Treating the wet form of macular degeneration with Avastin provides hope for the more than 10million Americans suffering from the incurable eye disease, according to the American Macular Degeneration Foundation. Known for its cancer-fighting abilities, Avastin retards the growth of abnormal blood vessels in the rear portion of the eye.
How Avastin Treats Macular Degeneration
Inhibiting the growth of blood vessels in the retina is the main purpose of Avastin, according to the American Macular Degeneration Foundation. Leaking blood vessels in the retina cause vision loss, or blurred spots, for wet macular degeneration patients. Administering Avastin through an IV drip works to reduce the growth of these cells. Given as an off-label drug, Avastin had not been FDA-approved for the treatment of macular degeneration. Used primarily for the treatment of cancer, Avastin has not been tested for ophthalmic uses.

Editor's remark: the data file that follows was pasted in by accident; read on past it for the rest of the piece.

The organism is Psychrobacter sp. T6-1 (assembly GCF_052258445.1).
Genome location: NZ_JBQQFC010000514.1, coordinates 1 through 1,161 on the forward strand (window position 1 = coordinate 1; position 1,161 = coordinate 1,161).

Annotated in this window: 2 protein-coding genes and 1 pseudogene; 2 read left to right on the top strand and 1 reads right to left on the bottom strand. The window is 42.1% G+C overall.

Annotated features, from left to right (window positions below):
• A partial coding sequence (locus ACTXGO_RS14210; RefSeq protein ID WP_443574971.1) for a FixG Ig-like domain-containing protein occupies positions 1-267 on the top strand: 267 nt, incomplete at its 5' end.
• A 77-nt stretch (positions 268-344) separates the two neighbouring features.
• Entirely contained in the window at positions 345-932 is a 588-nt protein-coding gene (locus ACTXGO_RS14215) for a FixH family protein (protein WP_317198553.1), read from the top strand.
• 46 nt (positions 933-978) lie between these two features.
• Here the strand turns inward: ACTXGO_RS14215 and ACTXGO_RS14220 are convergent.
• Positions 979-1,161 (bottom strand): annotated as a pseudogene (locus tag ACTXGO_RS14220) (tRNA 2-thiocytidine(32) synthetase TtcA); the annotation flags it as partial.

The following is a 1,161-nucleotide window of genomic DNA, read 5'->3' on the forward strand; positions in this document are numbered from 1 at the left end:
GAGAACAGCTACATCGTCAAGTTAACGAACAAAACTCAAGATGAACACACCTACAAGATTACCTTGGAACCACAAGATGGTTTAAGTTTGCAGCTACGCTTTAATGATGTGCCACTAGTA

When to Use Avastin for Macular Degeneration
Used within the first six to 12 months of onset, patients with macular degeneration may see a slowing in the process of the eye disease. Avastin is not a cure, simply a treatment, to slow the growth of blood cells. Avastin is a name brand formula of bevacizumab manufactured by Cerner Multum, Inc.
Improvement of vision within a week is the top selling point for patients investigating Avastin for ocular treatment. Dr. Rosenfeld also noted restoration of the ocular cells after treatments of Avastin, making the treatment desirable.
Warnings Regarding Avastin